A bumpy road

For as long as I can remember, I have hated going to the doctor. I know most people probably feel the same way, but I get anxious thinking about impending appointments weeks before they happen.

It began at the age of three when I fell off a hay bale and hit my chin on a plastic bucket, resulting in the need for 32 stitches. My mom still tells the story how I screamed the entire time at the doctor, telling him I hated him and then telling my mom how much I loved her. I still feel that way.

Now that I’m having to go to the doctor’s office pretty frequently for prenatal checkups, I get even more stressed and freaked out. What if something is wrong? I haven’t had any crazy pregnancy symptoms since day one. I know I should be grateful I haven’t been heaving over a toilet or feeling so exhausted I fall asleep at my desk, but for a while, I wanted those symptoms so I could feel like a “normal” pregnant lady. This has got to be too good to be true, I always think as I sit in the waiting room, nervously waiting for them to call my name. Well, guess what happens when you are nervous? Your blood pressure spikes. The nurse gently tells me to lay on my side for 15 minutes, and they will check it again. How am I supposed to relax in this place? Sure, the walls are painted a soothing color and it’s quiet. But it’s too quiet. I can hear shuffling outside the door and random laughter. I wonder if they are talking about me, I think as I lay there, taking deep, shaky breaths. As hard as I try, I never feel completely relaxed. My numbers go down a bit, but it’s still higher than they would like to see.

Then my urine test comes back, and there is a small amount of protein in it. High blood pressure and protein in urine are telltale signs of preeclampsia. And let the breakdown begin. All I could think was how it’s too early for this (this was happening when I was about 11 weeks along), and that this can only mean the baby is going to come way, way too soon or something terrible will happen to both of us. It’s awful to think about, and while I know it’s not necessarily my fault, I just feel like if I would have ate healthier or worked out more before getting pregnant, this wouldn’t have happened.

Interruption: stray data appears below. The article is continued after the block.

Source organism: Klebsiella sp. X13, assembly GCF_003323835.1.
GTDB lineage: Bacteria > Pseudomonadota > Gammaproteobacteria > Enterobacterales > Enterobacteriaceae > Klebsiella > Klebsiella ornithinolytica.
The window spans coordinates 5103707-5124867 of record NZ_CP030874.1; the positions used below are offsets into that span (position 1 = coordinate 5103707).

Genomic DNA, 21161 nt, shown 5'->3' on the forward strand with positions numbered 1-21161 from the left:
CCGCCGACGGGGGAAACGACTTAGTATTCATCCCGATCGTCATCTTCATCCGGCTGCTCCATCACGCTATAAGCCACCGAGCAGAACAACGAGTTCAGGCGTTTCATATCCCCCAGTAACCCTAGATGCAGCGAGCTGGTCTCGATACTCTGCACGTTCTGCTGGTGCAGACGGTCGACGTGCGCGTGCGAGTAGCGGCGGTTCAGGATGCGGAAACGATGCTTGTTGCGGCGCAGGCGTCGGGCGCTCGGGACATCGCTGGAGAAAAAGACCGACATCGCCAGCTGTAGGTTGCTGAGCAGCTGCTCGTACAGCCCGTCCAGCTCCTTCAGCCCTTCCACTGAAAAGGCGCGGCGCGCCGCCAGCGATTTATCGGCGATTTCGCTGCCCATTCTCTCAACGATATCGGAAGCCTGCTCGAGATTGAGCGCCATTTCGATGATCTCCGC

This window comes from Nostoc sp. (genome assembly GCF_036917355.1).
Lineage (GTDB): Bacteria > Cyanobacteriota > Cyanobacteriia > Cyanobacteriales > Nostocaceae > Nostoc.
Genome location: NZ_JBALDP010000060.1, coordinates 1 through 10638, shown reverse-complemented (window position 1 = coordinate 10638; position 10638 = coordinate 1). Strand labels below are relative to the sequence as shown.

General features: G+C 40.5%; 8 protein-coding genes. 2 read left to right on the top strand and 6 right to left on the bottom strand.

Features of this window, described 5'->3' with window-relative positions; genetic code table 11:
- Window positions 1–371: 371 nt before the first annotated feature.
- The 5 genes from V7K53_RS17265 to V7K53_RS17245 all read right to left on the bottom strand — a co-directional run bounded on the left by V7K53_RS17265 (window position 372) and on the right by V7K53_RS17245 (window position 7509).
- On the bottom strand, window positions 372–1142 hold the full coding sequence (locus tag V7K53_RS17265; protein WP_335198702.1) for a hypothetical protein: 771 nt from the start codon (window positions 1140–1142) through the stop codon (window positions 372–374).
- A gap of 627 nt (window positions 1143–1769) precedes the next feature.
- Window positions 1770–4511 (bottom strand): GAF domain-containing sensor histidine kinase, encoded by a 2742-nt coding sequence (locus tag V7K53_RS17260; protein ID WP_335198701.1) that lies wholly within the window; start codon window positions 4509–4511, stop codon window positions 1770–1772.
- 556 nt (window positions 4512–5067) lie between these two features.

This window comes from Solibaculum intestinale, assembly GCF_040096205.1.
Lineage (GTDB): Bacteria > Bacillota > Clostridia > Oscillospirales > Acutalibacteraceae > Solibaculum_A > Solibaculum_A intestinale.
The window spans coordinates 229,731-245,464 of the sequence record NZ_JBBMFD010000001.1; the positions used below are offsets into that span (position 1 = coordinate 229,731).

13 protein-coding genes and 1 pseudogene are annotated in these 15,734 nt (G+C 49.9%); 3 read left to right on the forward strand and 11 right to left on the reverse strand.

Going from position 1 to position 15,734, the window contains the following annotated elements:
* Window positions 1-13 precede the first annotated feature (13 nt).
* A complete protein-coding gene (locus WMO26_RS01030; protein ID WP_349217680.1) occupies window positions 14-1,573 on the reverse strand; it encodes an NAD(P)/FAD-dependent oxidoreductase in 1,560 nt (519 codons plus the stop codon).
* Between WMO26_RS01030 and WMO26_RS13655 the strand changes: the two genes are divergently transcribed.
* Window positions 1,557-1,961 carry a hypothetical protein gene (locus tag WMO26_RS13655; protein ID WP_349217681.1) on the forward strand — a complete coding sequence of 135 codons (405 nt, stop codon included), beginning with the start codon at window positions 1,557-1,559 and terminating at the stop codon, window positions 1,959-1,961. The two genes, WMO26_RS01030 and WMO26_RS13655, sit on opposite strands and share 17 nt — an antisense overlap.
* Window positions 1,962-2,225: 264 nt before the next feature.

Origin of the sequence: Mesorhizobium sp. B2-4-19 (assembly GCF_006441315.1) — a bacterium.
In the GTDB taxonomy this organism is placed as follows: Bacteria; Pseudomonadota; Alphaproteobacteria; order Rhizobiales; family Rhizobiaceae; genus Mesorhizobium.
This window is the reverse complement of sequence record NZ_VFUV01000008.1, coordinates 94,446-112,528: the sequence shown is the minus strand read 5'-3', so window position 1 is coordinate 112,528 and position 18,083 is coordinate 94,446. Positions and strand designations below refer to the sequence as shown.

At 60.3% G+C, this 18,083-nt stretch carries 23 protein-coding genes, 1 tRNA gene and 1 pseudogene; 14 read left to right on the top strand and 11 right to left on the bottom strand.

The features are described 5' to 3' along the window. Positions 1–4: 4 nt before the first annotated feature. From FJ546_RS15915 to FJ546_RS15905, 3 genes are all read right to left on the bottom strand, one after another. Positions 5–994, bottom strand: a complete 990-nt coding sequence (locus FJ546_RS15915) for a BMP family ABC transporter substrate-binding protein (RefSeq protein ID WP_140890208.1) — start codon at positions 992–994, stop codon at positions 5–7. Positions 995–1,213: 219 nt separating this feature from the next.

So I get the joy of hauling around a bright orange container filled with my pee to test for preeclampsia. For 24 hours. Every time I had to go to the bathroom, it came along. Talk about gross. I promptly turned in the jug to the lab, had blood drawn and waited nervously for the results. Thankfully, everything came back normal and there was no indication I had preeclampsia.

But what I didn’t know was they were going to test my glucose levels when drawing my blood. At 136, they were concerned that I could have diabetes. I told the nurse I had drank a small glass of orange juice and ate a bowl of cereal less than an hour before the test. “That could have done it. But at this early on, if you have diabetes, it would be type 1 or 2 diabetes, not gestational,” the nurse explained over the phone. What the hell is happening? That’s all I could think as she instructed me to have a glucose test taken to test my levels again.

I had hoped the stress would be over after the urine test, but it just continued to pile on my shoulders as I fasted for 12 hours, went to the lab, had blood drawn, drank some sugary orange liquid, waited an hour and had more blood drawn. And then waited for 24 hours for the results. And freaked out about the effects undiagnosed diabetes could have on our baby. Note to self: Stop Googling crap, Ashley. It doesn’t help at all!

Thankfully, my glucose test came back with normal results. Hallelujah! I was told I will still have to test for gestational diabetes at 28 weeks, but there I do not have type 1, type 2 or gestational diabetes.

While I know I could still face preeclampsia and gestational diabetes down the road, I am grateful they are not my reality right now. I have began taking steps to be as healthy as I can be for myself and for our little babe. Stay tuned to see what I have been doing to improve my health!

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